Preferably, the memory means of the DCE of the invention includes a first memory (ROM) where the all parameter values for all countries are stored, and a second memory (non-volatile RAM) which receives and stores in predetermined memory locations the parameter values for the particular country of choice. In this manner, the program which controls the processing means is able to address a particular address in the second memory for a parameter value rather than having to search the first memory for the desired country prior to obtaining the desired parameter. Also, preferably, in one particular embodiment of a DCE (a CCITT V.22bis/V.22 based modem), the parameters for which values are stored by country include: maximum number of redial attempts; number of unsuccessful redial attempts until a delay is imposed; number of unsuccessful redial attempts until a number is forbidden; delay between redial attempts; interdition time; pulse dial make/break ratio; maximum/minimum pulse dial pulses per second; tone dial on period; tone dial off period; reverse pulse dialing; guard tone transmission; and interrupted calling tone transmission. If desired, other parameters such as pulse dial interdigit gap, handshake abort time length, wait period before blind dial, selective cadence/frequency detection of call progress tones including dial tone, busy tone, congestion tone, and ring back tone may also be included. Indeed, if desired, a hardware control parameter may even be included such that, for example, line impedance may be chosen by having the processing means configure the logic level of the hardware or a switching means. Those skilled in the art will appreciate that even other parameters may be software specified if desired. Indeed, reference may be had to Publication No. 000R380-1 Common GDC Modem Options Reference Book - Standard Nomenclature Description and Usage, Issue 5, February 1984 for yet additional telephone company specified options.
A better understanding of the invention, and additional advantages and objects of the invention will become apparent to those skilled in the art upon reference to the detailed description and the accompanying drawings.
FIG. 1 a block diagram representative of the major components of the preferred data communication device of the invention;
FIG. 2 is a flow diagram of the manner in which the completed data communication device of FIG. 1 is configured upon command of a user to the requirements of a particular country; and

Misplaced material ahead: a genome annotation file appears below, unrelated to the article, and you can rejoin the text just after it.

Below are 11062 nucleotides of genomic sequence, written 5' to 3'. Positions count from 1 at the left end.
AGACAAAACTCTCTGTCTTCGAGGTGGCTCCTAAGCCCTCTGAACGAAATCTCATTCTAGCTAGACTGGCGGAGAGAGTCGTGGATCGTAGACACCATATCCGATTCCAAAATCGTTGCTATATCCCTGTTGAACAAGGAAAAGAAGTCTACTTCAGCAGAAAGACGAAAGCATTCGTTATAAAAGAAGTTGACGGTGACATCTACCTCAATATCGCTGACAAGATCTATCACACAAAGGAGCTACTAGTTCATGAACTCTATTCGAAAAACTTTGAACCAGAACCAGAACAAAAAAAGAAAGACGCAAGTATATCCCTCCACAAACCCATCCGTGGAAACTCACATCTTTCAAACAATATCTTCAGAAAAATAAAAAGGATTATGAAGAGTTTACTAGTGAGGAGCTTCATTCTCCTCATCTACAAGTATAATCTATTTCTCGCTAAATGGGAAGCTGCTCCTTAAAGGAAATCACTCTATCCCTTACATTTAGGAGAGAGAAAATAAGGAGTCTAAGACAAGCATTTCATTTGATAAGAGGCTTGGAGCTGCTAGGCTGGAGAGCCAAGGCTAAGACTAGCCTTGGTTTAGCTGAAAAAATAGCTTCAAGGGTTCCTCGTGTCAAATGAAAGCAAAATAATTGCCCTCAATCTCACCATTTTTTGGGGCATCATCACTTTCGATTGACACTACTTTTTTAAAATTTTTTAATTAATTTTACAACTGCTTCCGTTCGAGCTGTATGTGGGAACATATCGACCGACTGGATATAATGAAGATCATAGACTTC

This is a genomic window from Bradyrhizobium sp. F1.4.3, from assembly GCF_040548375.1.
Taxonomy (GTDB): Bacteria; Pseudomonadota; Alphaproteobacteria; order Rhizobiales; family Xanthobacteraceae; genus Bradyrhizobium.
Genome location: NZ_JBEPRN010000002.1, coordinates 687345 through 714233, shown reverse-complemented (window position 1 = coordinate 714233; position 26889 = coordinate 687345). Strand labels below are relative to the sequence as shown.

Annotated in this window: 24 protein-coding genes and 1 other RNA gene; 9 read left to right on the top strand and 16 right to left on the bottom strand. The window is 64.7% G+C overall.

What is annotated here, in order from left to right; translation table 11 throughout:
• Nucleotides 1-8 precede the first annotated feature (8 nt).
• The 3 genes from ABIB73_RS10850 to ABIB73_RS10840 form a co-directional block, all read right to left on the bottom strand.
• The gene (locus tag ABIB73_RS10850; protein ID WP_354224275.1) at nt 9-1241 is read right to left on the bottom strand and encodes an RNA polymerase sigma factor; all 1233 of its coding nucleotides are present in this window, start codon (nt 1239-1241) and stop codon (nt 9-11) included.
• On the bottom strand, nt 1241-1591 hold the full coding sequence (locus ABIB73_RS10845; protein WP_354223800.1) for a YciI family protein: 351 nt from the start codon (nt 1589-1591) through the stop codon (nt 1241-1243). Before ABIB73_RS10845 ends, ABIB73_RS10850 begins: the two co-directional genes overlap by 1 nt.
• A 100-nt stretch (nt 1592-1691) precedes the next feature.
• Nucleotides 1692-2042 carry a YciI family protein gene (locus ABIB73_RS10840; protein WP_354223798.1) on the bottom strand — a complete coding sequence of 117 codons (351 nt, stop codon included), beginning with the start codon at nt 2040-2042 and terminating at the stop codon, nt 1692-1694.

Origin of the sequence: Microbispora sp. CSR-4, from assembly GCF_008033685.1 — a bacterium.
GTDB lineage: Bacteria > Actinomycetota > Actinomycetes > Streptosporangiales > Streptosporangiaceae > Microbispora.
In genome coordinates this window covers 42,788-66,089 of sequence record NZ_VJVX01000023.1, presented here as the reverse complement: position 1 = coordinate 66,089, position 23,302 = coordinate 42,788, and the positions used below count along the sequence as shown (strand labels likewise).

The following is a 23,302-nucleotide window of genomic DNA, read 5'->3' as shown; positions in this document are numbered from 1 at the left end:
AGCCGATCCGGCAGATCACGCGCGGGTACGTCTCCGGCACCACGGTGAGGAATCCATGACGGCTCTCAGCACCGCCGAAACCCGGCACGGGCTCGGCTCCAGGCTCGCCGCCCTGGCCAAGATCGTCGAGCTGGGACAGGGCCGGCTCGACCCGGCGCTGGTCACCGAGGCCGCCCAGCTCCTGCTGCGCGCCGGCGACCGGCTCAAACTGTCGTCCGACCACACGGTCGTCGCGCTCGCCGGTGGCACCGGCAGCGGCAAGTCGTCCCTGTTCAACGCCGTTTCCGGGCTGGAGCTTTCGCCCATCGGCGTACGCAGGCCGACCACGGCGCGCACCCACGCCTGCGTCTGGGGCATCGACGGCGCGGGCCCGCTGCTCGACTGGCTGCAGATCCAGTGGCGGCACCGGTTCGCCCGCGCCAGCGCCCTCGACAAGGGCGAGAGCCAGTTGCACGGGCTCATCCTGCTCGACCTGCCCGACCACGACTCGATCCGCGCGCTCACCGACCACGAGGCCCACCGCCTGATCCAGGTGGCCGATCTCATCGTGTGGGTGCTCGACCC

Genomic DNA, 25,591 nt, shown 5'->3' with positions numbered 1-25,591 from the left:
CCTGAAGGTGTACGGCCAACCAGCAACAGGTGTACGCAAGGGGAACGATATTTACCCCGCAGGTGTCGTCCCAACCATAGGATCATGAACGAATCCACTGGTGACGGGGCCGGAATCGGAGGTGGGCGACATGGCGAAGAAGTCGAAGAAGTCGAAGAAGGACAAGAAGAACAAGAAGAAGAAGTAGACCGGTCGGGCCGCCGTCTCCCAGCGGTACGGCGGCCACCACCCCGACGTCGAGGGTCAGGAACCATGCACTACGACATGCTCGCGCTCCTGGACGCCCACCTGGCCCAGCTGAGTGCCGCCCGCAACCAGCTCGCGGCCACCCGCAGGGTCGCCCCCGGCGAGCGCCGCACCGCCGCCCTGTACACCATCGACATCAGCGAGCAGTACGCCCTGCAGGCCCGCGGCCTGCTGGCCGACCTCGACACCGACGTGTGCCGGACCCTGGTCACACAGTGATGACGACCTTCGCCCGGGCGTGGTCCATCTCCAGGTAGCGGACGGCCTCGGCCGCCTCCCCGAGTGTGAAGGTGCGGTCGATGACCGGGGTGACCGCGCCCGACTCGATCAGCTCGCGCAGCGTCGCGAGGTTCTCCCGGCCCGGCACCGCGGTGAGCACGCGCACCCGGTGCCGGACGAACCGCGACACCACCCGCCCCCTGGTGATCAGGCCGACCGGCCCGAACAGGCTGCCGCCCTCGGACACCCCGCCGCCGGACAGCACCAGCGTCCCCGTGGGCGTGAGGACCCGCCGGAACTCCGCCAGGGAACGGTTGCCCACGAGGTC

FIGS. 3a-3e are flow diagrams of a section of coded external memory utilized by the microprocessor of the data communication device of FIG. 1 to configure the data communication device according some of the requirements of a particular country.
Turning to FIG. 1, the major components of a modem 10 implementing the invention are seen. The modem basically includes a telephone line interface 20 to the telephone lines 22, a data pump 30, a microprocessor 40 and its associated memory 50 and clock 60, a digital interface 70 to data terminal equipment 72, a power supply 80, and option switches 85 and indicators 90. In essence, the microprocessor is the "brains" of the modem and controls the data pump 30, the telephone line interface 20, the digital interface 70, the loading of external memory 50, and the lighting of indicators 90. The actions of the microprocessor are controlled by the data terminal equipment 72 by sending control or command information through the serial digital interface 70, by the option switches 85, and by the execution program located in memory 50.
In operation, data coming from the telephone lines 22 are received at the telephone line interface 20 and converted into proper logic levels for processing by the modem 10. The received data is under the control of the microprocessor 40 which looks for control information and processes the same. Based on the control information, data intended for the data terminal equipment 72 is sent to the data pump 30 where it is demodulated and forwarded via the digital interface (e.g. a V24 or RS232 port) to the DTE 72. If the data is not intended for the DTE 72, but a loop-back is desired, the data is sent back to the telephone line interface 20 where its logic levels are reconverted so as to be compatible with the telephone lines 22.